Thirty-Year Mortgage Rates in the United States Fall to 3.78%

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By Jacob Maslow

Couple signing mortgage agreementIf you’re looking for an indicator of where the housing market is headed, there are many data points you can consider. The primary data point of course is the jobless rate. The jobless rate in the United States has reached an ideal level of 5.5%. The reason why many economists are saying that this is the ideal level is because people who are worth employing are already employed. If the unemployment rate in the United States falls any further, there will be a tremendous upward pressure on wages.

The employment pool has been stretched to the limit at least when you factor in the fact that the US is currently suffering from its lowest labor-force participation rate in over 30 years. For some reason, more and more Americans aged 25 to 45 have stopped looking for work. This has really tightened the pool of applicants.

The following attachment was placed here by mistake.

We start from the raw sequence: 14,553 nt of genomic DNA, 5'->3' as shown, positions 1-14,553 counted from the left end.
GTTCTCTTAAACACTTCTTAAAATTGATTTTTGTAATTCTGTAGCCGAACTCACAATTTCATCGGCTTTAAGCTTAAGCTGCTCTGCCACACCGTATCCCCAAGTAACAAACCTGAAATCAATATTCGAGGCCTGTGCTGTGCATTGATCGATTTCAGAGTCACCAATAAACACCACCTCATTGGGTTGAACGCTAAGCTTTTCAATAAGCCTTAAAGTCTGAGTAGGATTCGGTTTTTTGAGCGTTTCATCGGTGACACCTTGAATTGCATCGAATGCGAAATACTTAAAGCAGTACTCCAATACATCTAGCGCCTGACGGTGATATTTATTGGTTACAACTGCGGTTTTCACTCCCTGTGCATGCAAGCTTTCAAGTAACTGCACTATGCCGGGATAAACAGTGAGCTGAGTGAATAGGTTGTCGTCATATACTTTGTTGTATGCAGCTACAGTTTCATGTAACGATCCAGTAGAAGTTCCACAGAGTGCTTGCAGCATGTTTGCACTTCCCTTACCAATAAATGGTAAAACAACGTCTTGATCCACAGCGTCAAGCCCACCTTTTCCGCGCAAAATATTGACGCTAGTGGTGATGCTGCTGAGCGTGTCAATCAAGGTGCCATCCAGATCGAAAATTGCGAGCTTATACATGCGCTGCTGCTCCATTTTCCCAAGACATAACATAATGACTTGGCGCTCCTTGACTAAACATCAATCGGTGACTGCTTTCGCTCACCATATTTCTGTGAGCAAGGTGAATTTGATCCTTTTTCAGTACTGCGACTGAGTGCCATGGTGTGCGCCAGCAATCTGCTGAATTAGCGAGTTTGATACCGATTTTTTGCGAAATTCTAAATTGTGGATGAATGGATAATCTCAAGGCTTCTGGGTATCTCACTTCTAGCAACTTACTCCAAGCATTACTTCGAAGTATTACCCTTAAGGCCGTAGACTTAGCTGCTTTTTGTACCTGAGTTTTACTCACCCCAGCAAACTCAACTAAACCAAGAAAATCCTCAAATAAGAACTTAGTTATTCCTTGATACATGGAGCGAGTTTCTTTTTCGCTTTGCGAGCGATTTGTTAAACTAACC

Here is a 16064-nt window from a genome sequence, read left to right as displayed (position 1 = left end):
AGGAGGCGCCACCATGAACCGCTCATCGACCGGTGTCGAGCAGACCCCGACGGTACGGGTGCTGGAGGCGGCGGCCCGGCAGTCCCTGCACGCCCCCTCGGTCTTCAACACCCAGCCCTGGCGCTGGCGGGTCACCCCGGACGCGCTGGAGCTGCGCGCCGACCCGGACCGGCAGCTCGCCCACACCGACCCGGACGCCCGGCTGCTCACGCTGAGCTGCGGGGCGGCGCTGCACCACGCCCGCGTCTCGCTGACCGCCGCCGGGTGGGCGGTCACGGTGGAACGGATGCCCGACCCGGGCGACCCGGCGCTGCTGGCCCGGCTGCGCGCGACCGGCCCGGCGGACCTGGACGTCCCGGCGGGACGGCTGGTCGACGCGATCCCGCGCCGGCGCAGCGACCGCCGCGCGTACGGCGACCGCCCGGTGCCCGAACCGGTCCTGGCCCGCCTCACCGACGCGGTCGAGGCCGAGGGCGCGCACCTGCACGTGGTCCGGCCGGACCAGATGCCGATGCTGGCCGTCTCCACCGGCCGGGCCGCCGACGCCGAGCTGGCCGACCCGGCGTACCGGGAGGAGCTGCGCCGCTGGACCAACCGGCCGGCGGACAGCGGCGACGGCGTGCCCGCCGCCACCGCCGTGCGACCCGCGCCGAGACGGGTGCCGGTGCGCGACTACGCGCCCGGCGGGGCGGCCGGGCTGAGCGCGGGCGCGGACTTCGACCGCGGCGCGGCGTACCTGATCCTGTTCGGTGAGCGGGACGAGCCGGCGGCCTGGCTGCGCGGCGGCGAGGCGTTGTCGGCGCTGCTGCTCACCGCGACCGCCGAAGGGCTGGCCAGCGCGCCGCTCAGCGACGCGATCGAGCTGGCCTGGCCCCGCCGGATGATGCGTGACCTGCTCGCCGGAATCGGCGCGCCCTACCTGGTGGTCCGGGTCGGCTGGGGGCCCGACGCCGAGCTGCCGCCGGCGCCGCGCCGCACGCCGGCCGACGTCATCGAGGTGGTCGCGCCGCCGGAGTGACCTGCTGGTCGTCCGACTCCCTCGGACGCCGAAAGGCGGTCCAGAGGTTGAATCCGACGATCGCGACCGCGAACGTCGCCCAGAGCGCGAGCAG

That is the number one indicator you should look at because as wages start to rise due to a tighter labor pool, more and more people would be able to afford homes. Another factor of course is mortgage rates. The rate for the 30-year fixed mortgage in the US declined to 3.86% last week. Previously, it was 3.78%. This is a steep decline and should signal further development in the housing market.

The downside to all this is that there is a countervailing data point. That is many hot housing markets have appreciated so high that it’s actually depressed the demand in those areas. The good news is if would-be homeowners are willing to jump in their cars and take a long drive, there are many cold markets surrounding hot real estate markets throughout the US

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